Lastly, we may forget that the snippets we see of an artist, musician, or writer's life online is just that: snippets. For every person out there, what we make visible to the world is the story that we tell - or the story people may assume from the threads we make visible. I don't think there's a single professional writer out there that when they post: "I made it to 70K today!" means "I managed to pump out a bunch of trite nonsense that idiots will buy."  Ok, maybe there's a couple assholes out there that are just over making new work and wold rather rehash old stuff and rest on their laurels.  But they are the extreme minority.  Keeping track of word count is just another way of feeling like you're making progress on something you care about. It's about goal keeping to help generate motivation when it feels like that book is eating your life. (Even if you dearly love what you're doing.)

To put this all into perspective especially for creators who are also Witches, Pagans, etc - our art is intertwined with our sense of self, our spirituality, and our magick.  While other folks may hop on a trend, this is our lives. Our work is who we are, and no matter how fast or how much art we appear to make, the root of all of it all is sincerity, truth, personal power. None of that can be faked in word counts, notes, or images. The real deal will always make itself known.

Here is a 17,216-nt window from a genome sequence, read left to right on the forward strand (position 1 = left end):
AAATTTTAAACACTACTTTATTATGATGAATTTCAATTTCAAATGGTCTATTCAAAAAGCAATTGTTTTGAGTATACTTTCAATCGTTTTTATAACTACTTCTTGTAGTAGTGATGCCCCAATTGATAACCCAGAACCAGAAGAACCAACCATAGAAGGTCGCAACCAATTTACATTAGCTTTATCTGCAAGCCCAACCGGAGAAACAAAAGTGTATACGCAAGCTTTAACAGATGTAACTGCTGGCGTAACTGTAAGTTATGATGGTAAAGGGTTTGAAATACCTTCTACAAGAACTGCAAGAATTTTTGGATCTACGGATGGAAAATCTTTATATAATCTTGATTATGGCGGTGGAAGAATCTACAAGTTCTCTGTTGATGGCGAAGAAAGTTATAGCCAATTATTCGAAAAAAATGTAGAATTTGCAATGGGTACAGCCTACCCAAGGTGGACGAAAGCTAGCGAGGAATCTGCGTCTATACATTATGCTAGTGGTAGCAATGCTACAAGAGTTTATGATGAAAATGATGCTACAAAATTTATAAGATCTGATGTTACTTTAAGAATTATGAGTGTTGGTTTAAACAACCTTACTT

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Laura "Tempest" Zakroff is a professionally trained visual artist, designer, writer and a Modern Traditional Witch. Her artwork explores the realm of Myth and the Esoteric and has been featured in numerous publications and shows across the world. She is also is a world-renown belly dance performer and instructor, focusing on sacred and darkly inspired fusions that pull from the traditions of North Africa, the Middle East, and the Mediterranean. She is based in Seattle, WA.


  • Janet Boyer
    Janet Boyer Wednesday, 24 January 2018

    LOVE this, Laura! So true. :) (I'm an obsessive creative who's writing/creating is a part of my spiritual path).